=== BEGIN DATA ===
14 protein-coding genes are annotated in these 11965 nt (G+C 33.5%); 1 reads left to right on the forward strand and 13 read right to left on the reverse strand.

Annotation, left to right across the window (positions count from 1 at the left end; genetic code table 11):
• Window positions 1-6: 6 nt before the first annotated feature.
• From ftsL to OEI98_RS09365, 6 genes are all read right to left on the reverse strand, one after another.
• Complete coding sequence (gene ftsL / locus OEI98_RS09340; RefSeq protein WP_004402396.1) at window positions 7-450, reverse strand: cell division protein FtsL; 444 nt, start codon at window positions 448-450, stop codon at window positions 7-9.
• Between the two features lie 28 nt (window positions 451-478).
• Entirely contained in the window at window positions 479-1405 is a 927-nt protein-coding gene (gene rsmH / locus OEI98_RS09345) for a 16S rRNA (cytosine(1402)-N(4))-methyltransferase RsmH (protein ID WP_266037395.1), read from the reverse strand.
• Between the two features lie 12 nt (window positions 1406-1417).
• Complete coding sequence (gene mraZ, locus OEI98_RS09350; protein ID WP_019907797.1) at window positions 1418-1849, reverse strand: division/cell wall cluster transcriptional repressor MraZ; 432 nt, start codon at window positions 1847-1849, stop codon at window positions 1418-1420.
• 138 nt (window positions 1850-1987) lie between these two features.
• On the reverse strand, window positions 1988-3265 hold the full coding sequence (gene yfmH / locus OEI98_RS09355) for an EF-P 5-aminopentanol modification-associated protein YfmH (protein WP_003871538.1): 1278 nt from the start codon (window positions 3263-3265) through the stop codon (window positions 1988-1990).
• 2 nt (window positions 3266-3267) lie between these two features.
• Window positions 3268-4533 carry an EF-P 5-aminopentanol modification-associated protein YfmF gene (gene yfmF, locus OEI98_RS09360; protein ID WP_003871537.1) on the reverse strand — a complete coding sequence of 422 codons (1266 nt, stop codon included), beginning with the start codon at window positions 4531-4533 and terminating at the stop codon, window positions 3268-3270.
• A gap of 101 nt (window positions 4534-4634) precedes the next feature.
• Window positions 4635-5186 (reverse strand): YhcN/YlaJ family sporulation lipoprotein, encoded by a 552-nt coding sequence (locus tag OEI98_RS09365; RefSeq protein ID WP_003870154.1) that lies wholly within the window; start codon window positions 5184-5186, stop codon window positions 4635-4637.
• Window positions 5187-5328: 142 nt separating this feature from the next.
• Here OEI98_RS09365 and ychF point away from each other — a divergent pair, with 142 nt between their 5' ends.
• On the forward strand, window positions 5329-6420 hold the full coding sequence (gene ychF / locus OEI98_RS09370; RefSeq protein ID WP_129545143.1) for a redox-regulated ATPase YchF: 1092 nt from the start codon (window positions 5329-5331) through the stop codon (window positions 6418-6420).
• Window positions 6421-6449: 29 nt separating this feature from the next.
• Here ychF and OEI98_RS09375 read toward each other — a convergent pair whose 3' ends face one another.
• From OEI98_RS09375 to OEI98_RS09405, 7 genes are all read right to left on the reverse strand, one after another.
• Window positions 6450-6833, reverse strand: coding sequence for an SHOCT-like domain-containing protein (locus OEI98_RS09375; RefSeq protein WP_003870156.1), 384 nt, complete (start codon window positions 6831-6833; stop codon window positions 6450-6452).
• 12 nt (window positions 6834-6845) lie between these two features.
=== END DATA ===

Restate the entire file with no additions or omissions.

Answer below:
14 protein-coding genes are annotated in these 11965 nt (G+C 33.5%); 1 reads left to right on the forward strand and 13 read right to left on the reverse strand.

Annotation, left to right across the window (positions count from 1 at the left end; genetic code table 11):
• Window positions 1-6: 6 nt before the first annotated feature.
• From ftsL to OEI98_RS09365, 6 genes are all read right to left on the reverse strand, one after another.
• Complete coding sequence (gene ftsL / locus OEI98_RS09340; RefSeq protein WP_004402396.1) at window positions 7-450, reverse strand: cell division protein FtsL; 444 nt, start codon at window positions 448-450, stop codon at window positions 7-9.
• Between the two features lie 28 nt (window positions 451-478).
• Entirely contained in the window at window positions 479-1405 is a 927-nt protein-coding gene (gene rsmH / locus OEI98_RS09345) for a 16S rRNA (cytosine(1402)-N(4))-methyltransferase RsmH (protein ID WP_266037395.1), read from the reverse strand.
• Between the two features lie 12 nt (window positions 1406-1417).
• Complete coding sequence (gene mraZ, locus OEI98_RS09350; protein ID WP_019907797.1) at window positions 1418-1849, reverse strand: division/cell wall cluster transcriptional repressor MraZ; 432 nt, start codon at window positions 1847-1849, stop codon at window positions 1418-1420.
• 138 nt (window positions 1850-1987) lie between these two features.
• On the reverse strand, window positions 1988-3265 hold the full coding sequence (gene yfmH / locus OEI98_RS09355) for an EF-P 5-aminopentanol modification-associated protein YfmH (protein WP_003871538.1): 1278 nt from the start codon (window positions 3263-3265) through the stop codon (window positions 1988-1990).
• 2 nt (window positions 3266-3267) lie between these two features.
• Window positions 3268-4533 carry an EF-P 5-aminopentanol modification-associated protein YfmF gene (gene yfmF, locus OEI98_RS09360; protein ID WP_003871537.1) on the reverse strand — a complete coding sequence of 422 codons (1266 nt, stop codon included), beginning with the start codon at window positions 4531-4533 and terminating at the stop codon, window positions 3268-3270.
• A gap of 101 nt (window positions 4534-4634) precedes the next feature.
• Window positions 4635-5186 (reverse strand): YhcN/YlaJ family sporulation lipoprotein, encoded by a 552-nt coding sequence (locus tag OEI98_RS09365; RefSeq protein ID WP_003870154.1) that lies wholly within the window; start codon window positions 5184-5186, stop codon window positions 4635-4637.
• Window positions 5187-5328: 142 nt separating this feature from the next.
• Here OEI98_RS09365 and ychF point away from each other — a divergent pair, with 142 nt between their 5' ends.
• On the forward strand, window positions 5329-6420 hold the full coding sequence (gene ychF / locus OEI98_RS09370; RefSeq protein ID WP_129545143.1) for a redox-regulated ATPase YchF: 1092 nt from the start codon (window positions 5329-5331) through the stop codon (window positions 6418-6420).
• Window positions 6421-6449: 29 nt separating this feature from the next.
• Here ychF and OEI98_RS09375 read toward each other — a convergent pair whose 3' ends face one another.
• From OEI98_RS09375 to OEI98_RS09405, 7 genes are all read right to left on the reverse strand, one after another.
• Window positions 6450-6833, reverse strand: coding sequence for an SHOCT-like domain-containing protein (locus OEI98_RS09375; RefSeq protein WP_003870156.1), 384 nt, complete (start codon window positions 6831-6833; stop codon window positions 6450-6452).
• 12 nt (window positions 6834-6845) lie between these two features.